Sarah Endline: A Chocolate Uprising

January 12 - On The Dot
FIRST THOUGHT: Chocoholics Unite!

For some reason, I decided to go on a sugar detox of sorts this week. I blame Fed Up, an eye-opening documentary I recently watched on Netflix, for inspiring me to cut back on the good stuff. But, as you might imagine, this has resulted in crazy-lady road rage like nothing else. But there’s one bit of sugary goodness I refuse to quit, and that’s chocolate. I’m not a masochist, after all.

So, of course, I researched the healthiest way to feed my vice and discovered today’s Woman to Watch. In doing so, I also learned there is a lot more to know about the rich, sugary food of the gods that is chocolate, and you won’t want to miss it. You can bet your sweet patootie!


Like some other manufacturing industries, there’s a dark side to chocolate. (And no, I’m not talking about dark chocolate.) I’m referring to unfair practices and inhumane conditions. The International Labor Organization estimates there are some 250 million child slaves working to produce items most of us can’t live without: coffee and cocoa.

While that statistic is sad and infuriating, there is something us chocoholics can do about it. The Good Trade, an organization founded in 2014 to promote ethically sourced purchases, has identified 17 fair-trade chocolate brands that have made it their mission to employ fair-trade practices with the farmers who cultivate the cocoa used to make chocolate. Armed with this list of fair-trade chocolate brands, you can now ensure pleasing your sweet tooth will be guilt-free!

WOMAN TO WATCH: Sarah Endline, Founder and CEO of SweetRiot

One of those 17 fair-trade chocolate brands is called SweetRiot, a sugary business with an even sweeter social mission. This treat of a company was founded by social entrepreneur and self-proclaimed “hippie capitalist” Sarah Endline.

SweetRiot is famous for its ridiculously addictive dark-chocolate-covered cacao nibs. Basically, they are little bits of cacao bean that have been lightly roasted and then enveloped in 65 percent dark chocolate. Just talking about these sweet little chocolate nuggets makes me hungry!

Most of SweetRiot’s products are on the more bitter end of the spectrum, making them a healthier alternative to traditional milk chocolate. If you’re a real chocoholic, like me, you can even join the Monthly Riot Club and have your regular dose of fair-trade chocolate stash delivered right to your door.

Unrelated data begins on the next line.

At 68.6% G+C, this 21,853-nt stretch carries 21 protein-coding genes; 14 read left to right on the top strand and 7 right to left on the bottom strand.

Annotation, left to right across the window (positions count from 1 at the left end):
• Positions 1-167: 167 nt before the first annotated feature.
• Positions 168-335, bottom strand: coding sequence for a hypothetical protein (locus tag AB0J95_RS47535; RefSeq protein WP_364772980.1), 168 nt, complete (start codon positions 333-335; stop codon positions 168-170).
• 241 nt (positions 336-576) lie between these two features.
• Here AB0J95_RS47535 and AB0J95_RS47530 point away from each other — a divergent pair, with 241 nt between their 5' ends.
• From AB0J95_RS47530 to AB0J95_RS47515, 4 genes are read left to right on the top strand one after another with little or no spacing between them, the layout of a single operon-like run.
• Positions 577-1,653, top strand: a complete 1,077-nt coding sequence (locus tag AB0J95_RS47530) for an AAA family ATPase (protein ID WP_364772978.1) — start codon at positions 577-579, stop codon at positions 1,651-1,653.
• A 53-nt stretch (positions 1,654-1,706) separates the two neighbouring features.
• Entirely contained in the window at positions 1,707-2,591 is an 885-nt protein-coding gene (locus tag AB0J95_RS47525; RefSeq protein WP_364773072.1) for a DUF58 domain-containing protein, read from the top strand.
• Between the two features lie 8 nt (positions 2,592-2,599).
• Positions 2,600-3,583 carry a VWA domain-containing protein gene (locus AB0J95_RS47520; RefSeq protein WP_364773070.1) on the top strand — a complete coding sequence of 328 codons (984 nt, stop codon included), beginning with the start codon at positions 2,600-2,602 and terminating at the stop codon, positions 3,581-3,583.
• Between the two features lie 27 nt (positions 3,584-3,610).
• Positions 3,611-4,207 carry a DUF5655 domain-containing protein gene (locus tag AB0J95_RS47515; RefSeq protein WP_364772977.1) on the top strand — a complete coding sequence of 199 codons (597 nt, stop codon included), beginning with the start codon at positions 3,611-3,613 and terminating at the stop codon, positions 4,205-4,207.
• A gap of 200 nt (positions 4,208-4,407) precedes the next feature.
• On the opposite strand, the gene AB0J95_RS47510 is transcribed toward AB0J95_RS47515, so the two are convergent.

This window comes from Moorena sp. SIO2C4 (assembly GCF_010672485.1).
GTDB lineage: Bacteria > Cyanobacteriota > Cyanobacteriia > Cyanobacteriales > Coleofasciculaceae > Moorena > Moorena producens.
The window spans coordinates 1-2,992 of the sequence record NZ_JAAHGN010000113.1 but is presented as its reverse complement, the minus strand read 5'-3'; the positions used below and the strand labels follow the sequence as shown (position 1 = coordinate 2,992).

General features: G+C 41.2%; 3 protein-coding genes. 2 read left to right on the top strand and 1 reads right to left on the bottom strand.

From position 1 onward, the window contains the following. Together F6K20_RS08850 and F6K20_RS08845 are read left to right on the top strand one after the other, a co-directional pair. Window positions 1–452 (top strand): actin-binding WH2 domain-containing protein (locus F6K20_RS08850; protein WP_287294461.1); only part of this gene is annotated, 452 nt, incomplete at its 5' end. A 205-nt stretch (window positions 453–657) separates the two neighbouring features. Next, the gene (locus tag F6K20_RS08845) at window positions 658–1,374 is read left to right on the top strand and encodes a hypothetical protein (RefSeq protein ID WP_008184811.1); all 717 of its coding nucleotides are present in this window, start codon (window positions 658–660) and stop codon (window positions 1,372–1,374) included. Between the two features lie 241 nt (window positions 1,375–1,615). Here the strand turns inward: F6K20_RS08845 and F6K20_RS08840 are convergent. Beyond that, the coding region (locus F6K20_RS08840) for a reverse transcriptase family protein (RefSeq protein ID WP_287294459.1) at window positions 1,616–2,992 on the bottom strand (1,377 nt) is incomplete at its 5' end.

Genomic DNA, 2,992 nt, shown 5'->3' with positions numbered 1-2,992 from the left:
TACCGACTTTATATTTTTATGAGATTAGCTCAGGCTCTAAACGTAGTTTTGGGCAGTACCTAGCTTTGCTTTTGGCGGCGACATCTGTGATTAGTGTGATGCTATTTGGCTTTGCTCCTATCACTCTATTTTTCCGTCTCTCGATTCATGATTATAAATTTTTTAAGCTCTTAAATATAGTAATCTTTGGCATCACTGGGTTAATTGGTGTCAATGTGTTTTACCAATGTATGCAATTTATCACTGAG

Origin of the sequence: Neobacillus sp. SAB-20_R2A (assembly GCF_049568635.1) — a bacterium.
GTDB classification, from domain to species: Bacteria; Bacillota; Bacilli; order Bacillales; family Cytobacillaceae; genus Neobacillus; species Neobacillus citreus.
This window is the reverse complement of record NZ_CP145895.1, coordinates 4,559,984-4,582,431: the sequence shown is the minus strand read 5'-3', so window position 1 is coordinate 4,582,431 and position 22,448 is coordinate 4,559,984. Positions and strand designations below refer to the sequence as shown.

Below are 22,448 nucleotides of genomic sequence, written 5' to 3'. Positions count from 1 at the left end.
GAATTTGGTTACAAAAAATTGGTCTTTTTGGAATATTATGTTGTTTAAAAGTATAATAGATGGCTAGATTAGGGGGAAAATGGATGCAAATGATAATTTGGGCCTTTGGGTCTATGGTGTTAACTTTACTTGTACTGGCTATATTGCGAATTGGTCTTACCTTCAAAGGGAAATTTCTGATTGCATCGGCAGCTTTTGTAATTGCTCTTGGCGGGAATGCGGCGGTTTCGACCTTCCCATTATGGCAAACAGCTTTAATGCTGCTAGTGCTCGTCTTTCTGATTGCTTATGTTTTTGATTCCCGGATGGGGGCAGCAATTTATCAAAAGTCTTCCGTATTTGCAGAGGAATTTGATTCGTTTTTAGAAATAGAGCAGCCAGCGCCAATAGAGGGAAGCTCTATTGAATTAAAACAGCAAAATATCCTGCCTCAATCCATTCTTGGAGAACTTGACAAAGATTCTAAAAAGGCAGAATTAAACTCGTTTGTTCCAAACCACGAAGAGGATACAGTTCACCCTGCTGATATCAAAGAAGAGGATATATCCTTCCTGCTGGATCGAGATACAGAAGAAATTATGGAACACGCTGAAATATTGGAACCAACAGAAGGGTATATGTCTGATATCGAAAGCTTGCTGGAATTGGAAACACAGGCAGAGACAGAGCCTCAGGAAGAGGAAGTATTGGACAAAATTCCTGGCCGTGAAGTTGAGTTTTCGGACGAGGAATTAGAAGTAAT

Despite its selection of tasty morsels, SweetRiot is about more than chocolate. With a mission to create a more just and celebrated multicultural world for the next generation, this business is committed to globally responsible, fair-trade practices that benefit farmers, customers, partners and employees. Sarah says it’s all about weaving social responsibility into every nook and cranny of her brand. That means SweetRiot products are ethically sourced and contain only premium, high-quality and all-natural ingredients. And the company only works with and donates to partners that are committed to SweetRiot’s fair-trade values. One partner who made the cut is The Reciprocity Foundation, a nonprofit that provides transformative programming for homeless and foster youth in New York City.

This emphasis on social good can also be seen on a smaller scale at the SweetRiot office, where Sarah offers her employees—or “rioters”—health-care stipends and emphasizes a healthy work-life balance.

Sarah is proving you can take something that’s nearly perfect—chocolate!—and make it even better by ensuring your values lead the way.


The creator of the beloved comic strip Peanuts, Charles Schultz, said:

“All you need is love. But a little chocolate now and then doesn’t hurt.”

This is Melinda Garvey signing off until next time. Remember, ladies, empowered women empower other women. Share On the Dot so more women can have a voice. Thanks for getting ready with us.

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